Please give a warm welcome to historical fiction author, Tracey Warr.
Nest ferch Rhys: A story of resilience
In a nutshell, the inspirations for my stories of early medieval Europe are history and especially women’s histories, landscapes and maps, material and visual culture, medieval literature and being nosey.
I write about fascinating, early medieval women and Nest ferch Rhys certainly falls into that category. She was the daughter of the last Welsh king of the southern kingdom of Deheubarth. She was the mistress of the Norman king, Henry I; married first one Norman lord in Wales; and then another; was kidnapped by a Welsh prince; and may have had an affair with a Flemish sheriff. All of my novels explore the degree of agency early medieval women had.
The evidenced facts about medieval women are often slender. Research can give me some structure to work with, but then there is plenty of room to imagine in the gaps, to put flesh, psychology, emotion, onto the bones, to make a story come alive by thinking about these people as more than merely names in a genealogy, by thinking about what motivated them. I like to speculate, imagine and write into those gaps. So along with the 10th century historian Adalbero of Laon I might say: ‘Know that things did not happen as I have written them, but that everything could have happened thus’.
Carmarthen Bay was the starting point for writing the Conquest novels. I was living in Pembrokeshire and making weekly commutes by train to my teaching job in Oxford, which took me across the spectacular triple river estuary at Carmarthen. Looking at the silhouette of Llansteffan castle at sunset on the headland, I imagined my heroine, Nest, moving through that landscape.
Llansteffan Castle overlooking the triple river estuary of Carmarthen Bay.
My writing is very much generated by an immersion in places. The Pembrokeshire coast is stunning and littered with medieval castles. I visited the Norman castles, steeping myself in the place, stewing the writing. Even when there’s nothing remaining from early medieval times, the lie of the land – a hill, a river, a tree, the birdlife – can give a writer ideas. I go to a place, take photographs, experience it, make notes on how it smells, sounds, feels, looks. At Llansteffan, I walked the cliffs, looked down on the river estuaries and their dangerous tides and sandbanks, watched birds hovering in the wind, and the weather lowering and rain coming in fast. I’ve used all those details in the novels.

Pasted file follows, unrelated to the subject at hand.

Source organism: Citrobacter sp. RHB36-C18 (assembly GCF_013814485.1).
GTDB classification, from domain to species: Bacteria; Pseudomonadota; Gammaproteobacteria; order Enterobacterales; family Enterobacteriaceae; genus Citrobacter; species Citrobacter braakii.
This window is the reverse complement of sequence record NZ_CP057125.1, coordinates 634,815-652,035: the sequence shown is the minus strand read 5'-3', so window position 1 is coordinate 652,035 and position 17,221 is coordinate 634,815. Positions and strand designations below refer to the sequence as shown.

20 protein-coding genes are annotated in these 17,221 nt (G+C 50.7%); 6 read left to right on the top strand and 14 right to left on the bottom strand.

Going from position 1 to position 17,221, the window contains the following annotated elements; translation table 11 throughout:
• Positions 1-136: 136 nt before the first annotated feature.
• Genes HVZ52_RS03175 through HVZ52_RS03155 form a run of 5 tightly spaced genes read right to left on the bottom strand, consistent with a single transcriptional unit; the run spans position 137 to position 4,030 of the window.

In particular, I am fascinated by islands, coastlines, spits, and estuaries. For my second novel, The Viking Hostage, I blended together the real Welsh islands of Caldey and Skomer, which were actually occupied by Vikings, to create my fictional island. In the Conquest books, I wanted to write as if the landscape and seascape was almost a character itself – like the heath in Thomas Hardy’s The Return of the Native or the saltmarsh in Wilkie Collins’ The Moonstone.
The small details you can gain from visiting sites are invaluable. In St Albans Cathedral there is a spyloft, a false wall that monks could stand behind and spy on pilgrims to make sure they didn’t steal the silver from the saint’s shrine. I used that detail in The Drowned Court.
I love maps – I have shoeboxes full of them. As Robert Louis Stevenson said, a map is ‘a mine of suggestion’. I look at old maps to get a sense of how my characters might be moving around on horseback and on rivers. I study building plans. If I really imagine a place or a building, such as the Norman motte and bailey castle at Cardiff that appears in Conquest, then that image of topography and architecture can drive the plot. Certain scenes and events happen because of the layout of a place, because a staircase is broken and rotten, or because a dark undercroft is full of huge barrels.
Nest ferch Rhys is one of the most well-known Welsh medieval women but what is actually known about her is quite thin. Popular notions depict Nest as very beautiful, the Helen of Wales, who men could not resist. Alternatively, given the parade of men in Nest’s life, it is tempting to see her – as some male historians have – as lascivious. My own reading is that she was a potent royal symbol for the territory of south west Wales and was used by this series of men to bolster their hold on it. Making Nest his mistress was a way for King Henry to defuse her symbolic significance and lessen the possibility that she would give either a Welsh prince or one of Henry’s own Norman noblemen the kudos to threaten his power in Wales. When Owain ap Cadwgan did abduct Nest it was a provocation to the Normans, rather than a romantic rescue.
I wanted to present Nest as more than simply a victim of men and her circumstances. How did she emotionally negotiate the vagaries of her sexual career? What were her loyalties in the conflict between the Welsh and the Normans. She had four Norman lovers and husbands and all of her children were half-Norman, but her Welsh family had been massacred by Normans and her Welsh brother was trying to reclaim his kingdom? Nest may not have had a lot of direct power, but she was a resilient survivor.